In spite of my current overall weariness with the first-person trend, I really don’t dislike it at all. I’ve read quite a few books that were absolutely perfect and natural with first-person, and can’t imagine how they would’ve been in third-person. These include Jerzy Kosinski’s The Painted Bird (one of the most haunting, unforgettable books I’ve ever read), several of Hermann Hesse’s novels, anything by Mark Twain, Sholom Aleichem’s Tevye the Dairyman and Adventures of Motl, the Cantor’s Son, and of course the classic Catcher in the Rye.
But since first-person has become so common in the last 5-10 years, it really seems to have lost a lot of the zing it used to have. When every other book feels like it’s first-person these days, it makes it harder for a distinctive first-person narrator to stand out. It’s really hard to capture that POV well, and there needs to be a compelling reason why this person is telling the story in the first place.
Some of my reasons for preferring to read and write third-person:
1. It obviously differs by genre, but in the genres I most prefer to read, there are many characters and storylines. You can’t cover all that ground when the story is being filtered through only one person’s POV. Breaking a complex story up into alternating narrators just feels disjointed to me, like watering the story down.
2. It feels easier to create a distinctive voice and personality for each character, even minor ones. You’re not limited to deep character development for only one person.
3. There needs to be some important reason why a story can only be told by a first-person narrator. When in doubt, use third-person. To me, it’s not about needing to feel super-duper close to a narrator and right in his or her head. It’s about the overall feel of the story. A more personal story like Demian or The Painted Bird works in first-person because it’s so focused on the journey of just one person.
4. There are some situations I’d hope that everyone, at least 21st century Westerners, would find morally repugnant, like a 13-year-old having a sexual relationship with a guy in his twenties, a 15-year-old dating a 30-year-old, or incest. But sometimes these situations arise out of very complex circumstances. It’s harder to convey that this kind of relationship is wrong and can’t end well if it’s in first-person. Third-person also gives us more backstory into it than “SQUEEE! I must be soo mature if a college guy wants to sleep with me! We’re soulmates after only two dates!”
5. The misuse of first-person leads to the unreliable narrator, someone who might be lying about everything, someone without enough maturity or distance yet to put any kind of self-reflection on things.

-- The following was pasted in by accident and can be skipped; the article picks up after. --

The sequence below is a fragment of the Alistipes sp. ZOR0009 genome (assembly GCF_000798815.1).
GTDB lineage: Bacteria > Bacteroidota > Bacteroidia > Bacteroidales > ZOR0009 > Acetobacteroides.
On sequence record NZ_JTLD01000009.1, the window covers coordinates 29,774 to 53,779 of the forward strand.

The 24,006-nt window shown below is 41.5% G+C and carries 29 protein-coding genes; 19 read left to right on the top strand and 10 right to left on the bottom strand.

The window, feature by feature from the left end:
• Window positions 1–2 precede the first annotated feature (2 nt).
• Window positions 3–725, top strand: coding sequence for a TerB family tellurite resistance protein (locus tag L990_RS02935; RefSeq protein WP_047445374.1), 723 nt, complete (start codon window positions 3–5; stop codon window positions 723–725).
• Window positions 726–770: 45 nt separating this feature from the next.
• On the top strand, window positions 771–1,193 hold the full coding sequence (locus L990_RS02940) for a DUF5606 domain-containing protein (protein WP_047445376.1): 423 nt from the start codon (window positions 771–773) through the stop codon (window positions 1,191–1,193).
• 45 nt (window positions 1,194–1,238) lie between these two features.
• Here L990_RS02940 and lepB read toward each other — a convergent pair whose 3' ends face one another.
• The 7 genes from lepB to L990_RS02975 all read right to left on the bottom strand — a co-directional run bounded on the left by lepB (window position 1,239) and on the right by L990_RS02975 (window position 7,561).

6. If I hate the character or find him/her boring, I don’t want to spend 300+ pages in his or her head. It’s easier to take a flawed character if there’s that distance of third-person. We have a better sense of their motivations and backstory, and don’t just have to take their word for everything.
7. If the stakes are high, I basically know a first-person narrator will survive. In third-person, the suspense is there all the time. Will this soldier survive the war? Will this family escape Vietnam? How many of these characters are going to survive the Shoah?
8. I like to see things beyond just one person. We’re stuck with one person’s experiences and voice for a whole book in first-person.
9. Third-person feels more like reading a story about someone, instead of someone telling me a story.
10. There’s a strong tendency for less-experienced writers to put too much of themselves into a first-person voice. Sometimes it feels more like the writer’s voice and opinions, not those of a fictional character.
11. If a book is set over a long period of time, it’s easier to change someone’s voice in third-person. I don’t want to read essentially the same voice from the 12-year-old in the beginning, the 16-year-old in the middle, and the 25-year-old at the end. A first-person voice needs to mature along with the character.
12. You can use more mature language and thoughts in third-person. Just because a typical 13-year-old might not know a word like gregarious, xenophilic, or pilfer doesn’t mean the narrator can’t use it when describing his or her thoughts or backstory. And if I have to see one more young narrator reflecting with a maturity way beyond his or her years…
13. I just like the objective distance that comes with third-person, and the ability to follow multiple characters and storylines.